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Literature / Tik-Tok of Oz

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Tik-Tok of Oz is the eighth book in L. Frank Baum's Land of Oz book series. Baum dedicated the book to Louis F. Gottschalk, friend and composer, who wrote the music for several Baum projects, including the stage version of this story, The Tik-Tok Man of Oz.

The book begins with Ann Soforth, queen of Oogaboo, growing tired of being ruler of a small micronation within Oz and setting her aspirations for world conquest. She gathers a meager army of sixteen men and sets out for the Emerald City, only to be redirected once Glinda the Good finds out about the invasion into another land outside Oz, where they encounter a dragon-like Rak, only narrowly escaping.

Meanwhile, Betsy Bobbin, an American girl, washes up on a strange shore after a storm wrecks the ship she was on; she is accompanied by her faithful mule Hank. Betsy and Hank find themselves in the Rose Kingdom where sapient talking greenhouse roses inform them that strangers are not allowed. As the Royal Gardener is about to pass sentence on the two, the Shaggy Man crashes through the greenhouse roof. He charms the Gardener into benignity with his Love Magnet. The roses, who have no hearts and are thus immune to the Magnet, demand the travelers leave; they do so, taking with them the newly-plucked Rose Princess Ozga, a cousin of Ozma. Shaggy Man is on a quest to find his long lost brother, who he believes was kidnapped by the Nome King. Along the way they find Tik-Tok, the robotic friend of Dorothy and Ozma who the Nome King had thrown into a well, and run into the Army of Oogaboo. Together they decide to invade the Nome King's realm.


  • Added Alliterative Appeal: Pretty much every chapter title makes use of alliteration.
  • Ambition Is Evil: Or, in Ann's case, at least very foolish. Crosses into Too Stupid To Live territory when she actually muses trying to conquer the Great Jinjin. The Shaggy Man gives that idea exactly the respect it deserves - none.
  • Bizarro Universe: Everyone is a King or Queen at the opposite end of the Hollow Tube - except the Great Jinjin, the one Private Citizen and thus the ruler of them all.
  • Bottomless Pits: The Hollow Tube is technically an example of this, as it passes all the way through the earth.
  • Breath Weapon: As a dragon, of course Quox can breathe fire.
  • Disproportionate Retribution: The punishment for coming down the Hollow Tube is to be tortured for nine days and then thrown back down on the tenth...but since Betsy and her friends were thrown in by the Nome King against their will, they are forgiven by the Jinjin.
  • The Exile: The Jinjin's punishment to the Nome King is to make him an exile from his own kingdom, as well as to force him to forget his magic.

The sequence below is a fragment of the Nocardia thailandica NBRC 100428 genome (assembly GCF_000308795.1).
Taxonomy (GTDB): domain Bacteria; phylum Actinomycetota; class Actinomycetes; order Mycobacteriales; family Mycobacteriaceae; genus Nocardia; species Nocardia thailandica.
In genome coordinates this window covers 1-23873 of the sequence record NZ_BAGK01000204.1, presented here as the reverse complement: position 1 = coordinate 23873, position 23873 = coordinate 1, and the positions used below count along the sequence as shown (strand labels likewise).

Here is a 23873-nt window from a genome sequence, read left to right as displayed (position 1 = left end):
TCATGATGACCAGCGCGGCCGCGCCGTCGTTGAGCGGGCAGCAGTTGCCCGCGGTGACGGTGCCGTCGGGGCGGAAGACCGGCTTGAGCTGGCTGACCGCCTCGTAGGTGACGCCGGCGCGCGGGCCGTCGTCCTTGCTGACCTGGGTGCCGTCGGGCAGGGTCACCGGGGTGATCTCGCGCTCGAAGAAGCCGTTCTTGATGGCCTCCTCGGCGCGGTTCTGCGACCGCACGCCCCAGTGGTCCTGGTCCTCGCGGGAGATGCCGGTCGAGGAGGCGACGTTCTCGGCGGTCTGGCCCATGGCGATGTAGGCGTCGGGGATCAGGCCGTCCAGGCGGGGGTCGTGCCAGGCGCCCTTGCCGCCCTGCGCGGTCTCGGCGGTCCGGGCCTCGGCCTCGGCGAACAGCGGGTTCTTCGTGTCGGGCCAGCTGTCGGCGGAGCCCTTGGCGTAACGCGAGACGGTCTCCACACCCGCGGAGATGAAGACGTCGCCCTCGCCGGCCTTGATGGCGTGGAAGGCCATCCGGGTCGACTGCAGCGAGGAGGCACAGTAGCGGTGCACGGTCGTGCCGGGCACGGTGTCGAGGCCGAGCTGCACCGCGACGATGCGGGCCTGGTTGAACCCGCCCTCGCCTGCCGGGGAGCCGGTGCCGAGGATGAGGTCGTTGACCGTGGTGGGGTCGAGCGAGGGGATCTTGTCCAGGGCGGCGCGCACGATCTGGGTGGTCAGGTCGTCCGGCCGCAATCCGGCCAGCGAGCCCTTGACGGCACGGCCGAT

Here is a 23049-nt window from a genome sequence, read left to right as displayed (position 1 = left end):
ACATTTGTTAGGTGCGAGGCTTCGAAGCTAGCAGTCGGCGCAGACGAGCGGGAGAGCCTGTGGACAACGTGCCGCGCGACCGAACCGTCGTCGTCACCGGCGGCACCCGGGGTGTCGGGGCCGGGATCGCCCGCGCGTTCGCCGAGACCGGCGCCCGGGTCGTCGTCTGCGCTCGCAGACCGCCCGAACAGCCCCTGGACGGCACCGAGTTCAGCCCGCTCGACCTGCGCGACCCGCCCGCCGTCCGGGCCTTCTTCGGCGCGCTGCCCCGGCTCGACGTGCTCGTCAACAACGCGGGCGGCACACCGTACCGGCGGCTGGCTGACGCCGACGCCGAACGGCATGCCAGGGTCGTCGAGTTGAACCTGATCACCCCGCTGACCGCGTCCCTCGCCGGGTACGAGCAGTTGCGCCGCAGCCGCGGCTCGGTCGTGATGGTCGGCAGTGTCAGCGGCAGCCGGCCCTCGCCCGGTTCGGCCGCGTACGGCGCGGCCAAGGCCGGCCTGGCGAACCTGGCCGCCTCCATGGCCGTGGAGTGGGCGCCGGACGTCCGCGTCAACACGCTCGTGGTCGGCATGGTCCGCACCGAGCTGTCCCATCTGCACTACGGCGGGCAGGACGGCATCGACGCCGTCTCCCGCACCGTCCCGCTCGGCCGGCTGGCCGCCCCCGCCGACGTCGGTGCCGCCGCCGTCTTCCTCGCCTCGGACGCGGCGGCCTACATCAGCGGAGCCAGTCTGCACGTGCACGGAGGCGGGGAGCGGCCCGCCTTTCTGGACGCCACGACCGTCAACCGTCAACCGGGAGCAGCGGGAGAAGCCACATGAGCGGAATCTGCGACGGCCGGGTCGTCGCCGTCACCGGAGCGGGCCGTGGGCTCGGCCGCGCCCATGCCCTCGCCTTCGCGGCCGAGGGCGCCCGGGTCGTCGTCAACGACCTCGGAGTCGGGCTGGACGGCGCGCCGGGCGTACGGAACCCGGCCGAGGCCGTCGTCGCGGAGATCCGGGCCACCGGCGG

• Expy: Betsy is basically an expy of Dorothy, and Ozga an expy of Ozma.
  • Fantasy World Map: The book was originally published with the first ever map of Oz. The fact that it had Munchkin Country and Winkie Country in opposite directions than they were originally said to have been in led to a massive Continuity Snarl later on.
  • Forgotten First Meeting: A possible byproduct of Continuity Snarl, or just adapting the play this book was based on a little too closely; Polychrome and Shaggy Man met in The Road to Oz, but show no signs of recognizing one another when they meet again in this book.
  • Genius Ditz: Jo Files has tons of book-smarts and is probably the most intelligent man in Oogaboo, though perhaps not so much in the common sense department.
  • Gentle Giant: Quox, quite a bit more so then most dragons. He's quite agreeable company to the party and readily helps them, even when not required to do so by the Jinjin.
  • God Save Us from the Queen!: Ann would qualify if she had any success with the whole conquering the world thing...
  • Grows on Trees: In Oogaboo everything grows on trees, from books to muskets.
  • Honor Before Reason: Jo has his moments where he follows this, though in the long run Reason tends to win out.
  • I Fell for Hours: The party is sent plummeting down the Hollow Tube to the other side of the world by the Nome King, with plenty of time for Seinfeldian Conversation on the way down and back again.
  • Informed Attribute: The sole character trait Betsy's mentioned to have by the narrative is shyness — a trait she never actually displays when on-page.
  • Interspecies Romance: Jo Files and Princess Ozga, though the development of their romance isn't dwelt upon, it's mostly a background element, and it's noted in passing that once Ozga was banished from her homeland she became more or less human. Ozma sends Ozga back to Oogaboo to live with Jo when she notices their affection for one another.
  • Living Legend: The moment Tik-Tok reveals Tititi-Hoochoo's name, everyone save Tik-Tok freaks out to one extent or another. Considering his speech just prior about torturing anyone coming through the tube for nine days then throwing them back in, it's little wonder his reputation precedes him.